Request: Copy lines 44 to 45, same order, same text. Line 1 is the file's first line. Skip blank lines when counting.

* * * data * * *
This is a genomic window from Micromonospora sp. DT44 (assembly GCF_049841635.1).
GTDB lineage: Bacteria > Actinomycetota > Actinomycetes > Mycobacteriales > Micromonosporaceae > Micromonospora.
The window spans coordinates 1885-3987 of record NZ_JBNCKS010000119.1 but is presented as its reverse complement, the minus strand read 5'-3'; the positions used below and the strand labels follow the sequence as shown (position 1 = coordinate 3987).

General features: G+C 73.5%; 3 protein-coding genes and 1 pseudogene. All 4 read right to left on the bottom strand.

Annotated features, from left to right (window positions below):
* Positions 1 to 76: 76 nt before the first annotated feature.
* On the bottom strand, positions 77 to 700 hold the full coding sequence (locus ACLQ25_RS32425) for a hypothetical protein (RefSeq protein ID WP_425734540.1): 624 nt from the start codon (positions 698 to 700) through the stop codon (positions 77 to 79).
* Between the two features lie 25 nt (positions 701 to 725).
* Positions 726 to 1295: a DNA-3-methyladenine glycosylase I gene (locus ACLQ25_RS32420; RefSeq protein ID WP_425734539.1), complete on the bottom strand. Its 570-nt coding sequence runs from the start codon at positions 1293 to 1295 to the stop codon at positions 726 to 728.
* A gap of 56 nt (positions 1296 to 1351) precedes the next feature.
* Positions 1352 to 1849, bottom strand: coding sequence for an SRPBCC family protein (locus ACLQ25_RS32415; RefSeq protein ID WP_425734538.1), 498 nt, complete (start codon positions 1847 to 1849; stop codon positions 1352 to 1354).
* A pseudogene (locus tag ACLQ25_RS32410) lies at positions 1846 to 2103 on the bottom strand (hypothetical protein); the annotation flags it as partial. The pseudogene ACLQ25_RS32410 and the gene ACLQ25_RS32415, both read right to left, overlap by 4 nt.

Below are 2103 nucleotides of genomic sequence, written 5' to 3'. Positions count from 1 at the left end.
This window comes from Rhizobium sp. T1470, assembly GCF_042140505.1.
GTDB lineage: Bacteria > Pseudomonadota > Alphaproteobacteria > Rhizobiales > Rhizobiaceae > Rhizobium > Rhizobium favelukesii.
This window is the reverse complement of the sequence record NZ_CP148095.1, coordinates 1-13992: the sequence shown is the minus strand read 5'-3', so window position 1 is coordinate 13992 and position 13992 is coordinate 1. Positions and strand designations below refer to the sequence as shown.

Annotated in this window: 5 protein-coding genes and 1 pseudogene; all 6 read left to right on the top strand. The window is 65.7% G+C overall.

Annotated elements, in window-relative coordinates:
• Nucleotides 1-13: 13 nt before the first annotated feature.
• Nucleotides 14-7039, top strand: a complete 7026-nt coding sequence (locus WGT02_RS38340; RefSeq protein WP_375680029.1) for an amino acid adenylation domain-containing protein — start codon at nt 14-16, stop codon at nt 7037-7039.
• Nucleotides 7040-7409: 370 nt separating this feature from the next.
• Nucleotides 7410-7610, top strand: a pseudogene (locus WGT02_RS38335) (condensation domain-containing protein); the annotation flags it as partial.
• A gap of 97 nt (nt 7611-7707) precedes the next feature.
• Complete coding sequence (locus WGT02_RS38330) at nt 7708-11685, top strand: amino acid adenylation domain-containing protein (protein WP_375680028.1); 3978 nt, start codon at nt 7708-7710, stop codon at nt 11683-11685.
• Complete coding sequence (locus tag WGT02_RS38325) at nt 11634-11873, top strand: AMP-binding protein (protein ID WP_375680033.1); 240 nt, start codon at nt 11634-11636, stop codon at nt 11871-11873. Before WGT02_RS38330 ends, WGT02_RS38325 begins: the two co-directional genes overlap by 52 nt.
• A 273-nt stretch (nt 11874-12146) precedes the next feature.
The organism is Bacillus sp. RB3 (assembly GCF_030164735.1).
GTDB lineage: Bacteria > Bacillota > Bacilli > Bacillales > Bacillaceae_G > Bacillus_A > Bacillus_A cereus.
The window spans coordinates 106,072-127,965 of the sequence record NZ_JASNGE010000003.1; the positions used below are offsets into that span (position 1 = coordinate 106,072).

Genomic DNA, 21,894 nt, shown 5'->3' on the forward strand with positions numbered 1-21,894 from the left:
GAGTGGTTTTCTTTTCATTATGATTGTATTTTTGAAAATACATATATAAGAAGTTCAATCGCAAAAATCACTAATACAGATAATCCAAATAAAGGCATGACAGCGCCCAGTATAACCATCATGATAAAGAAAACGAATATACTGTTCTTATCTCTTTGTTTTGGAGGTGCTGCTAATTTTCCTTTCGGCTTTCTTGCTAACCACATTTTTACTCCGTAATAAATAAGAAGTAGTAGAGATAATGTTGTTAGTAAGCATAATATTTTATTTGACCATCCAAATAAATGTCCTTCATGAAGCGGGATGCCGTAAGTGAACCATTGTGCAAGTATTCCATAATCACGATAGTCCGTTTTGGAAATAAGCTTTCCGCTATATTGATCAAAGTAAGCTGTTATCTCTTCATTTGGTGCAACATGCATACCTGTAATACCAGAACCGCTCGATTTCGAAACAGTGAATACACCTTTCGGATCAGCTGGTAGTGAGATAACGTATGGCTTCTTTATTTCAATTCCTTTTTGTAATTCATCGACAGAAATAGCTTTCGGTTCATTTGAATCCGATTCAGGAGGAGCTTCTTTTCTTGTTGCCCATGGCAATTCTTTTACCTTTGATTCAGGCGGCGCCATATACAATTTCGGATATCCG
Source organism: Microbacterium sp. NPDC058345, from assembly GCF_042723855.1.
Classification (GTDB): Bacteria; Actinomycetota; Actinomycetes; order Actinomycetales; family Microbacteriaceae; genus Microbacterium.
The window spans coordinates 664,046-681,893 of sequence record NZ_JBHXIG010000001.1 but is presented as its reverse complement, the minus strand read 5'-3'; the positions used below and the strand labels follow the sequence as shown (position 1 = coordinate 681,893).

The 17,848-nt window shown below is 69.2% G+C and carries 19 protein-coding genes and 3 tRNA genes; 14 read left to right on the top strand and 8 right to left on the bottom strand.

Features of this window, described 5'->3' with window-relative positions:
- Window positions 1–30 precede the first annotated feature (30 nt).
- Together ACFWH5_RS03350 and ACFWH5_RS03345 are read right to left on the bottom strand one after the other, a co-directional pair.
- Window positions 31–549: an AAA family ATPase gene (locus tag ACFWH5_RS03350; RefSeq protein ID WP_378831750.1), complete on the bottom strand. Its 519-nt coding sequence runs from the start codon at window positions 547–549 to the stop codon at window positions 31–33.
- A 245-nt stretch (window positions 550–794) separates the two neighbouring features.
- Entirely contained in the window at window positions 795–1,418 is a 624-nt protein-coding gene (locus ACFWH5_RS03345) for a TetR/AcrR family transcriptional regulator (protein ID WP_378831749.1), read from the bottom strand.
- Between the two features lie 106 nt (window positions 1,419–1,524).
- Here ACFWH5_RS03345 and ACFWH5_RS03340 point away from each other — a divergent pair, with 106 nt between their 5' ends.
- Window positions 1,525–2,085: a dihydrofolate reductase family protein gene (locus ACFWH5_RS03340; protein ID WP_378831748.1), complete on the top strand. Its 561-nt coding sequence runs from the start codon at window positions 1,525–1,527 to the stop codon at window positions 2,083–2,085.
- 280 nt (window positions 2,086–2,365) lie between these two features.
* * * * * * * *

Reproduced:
- Window positions 1,525–2,085: a dihydrofolate reductase family protein gene (locus ACFWH5_RS03340; protein ID WP_378831748.1), complete on the top strand. Its 561-nt coding sequence runs from the start codon at window positions 1,525–1,527 to the stop codon at window positions 2,083–2,085.
- 280 nt (window positions 2,086–2,365) lie between these two features.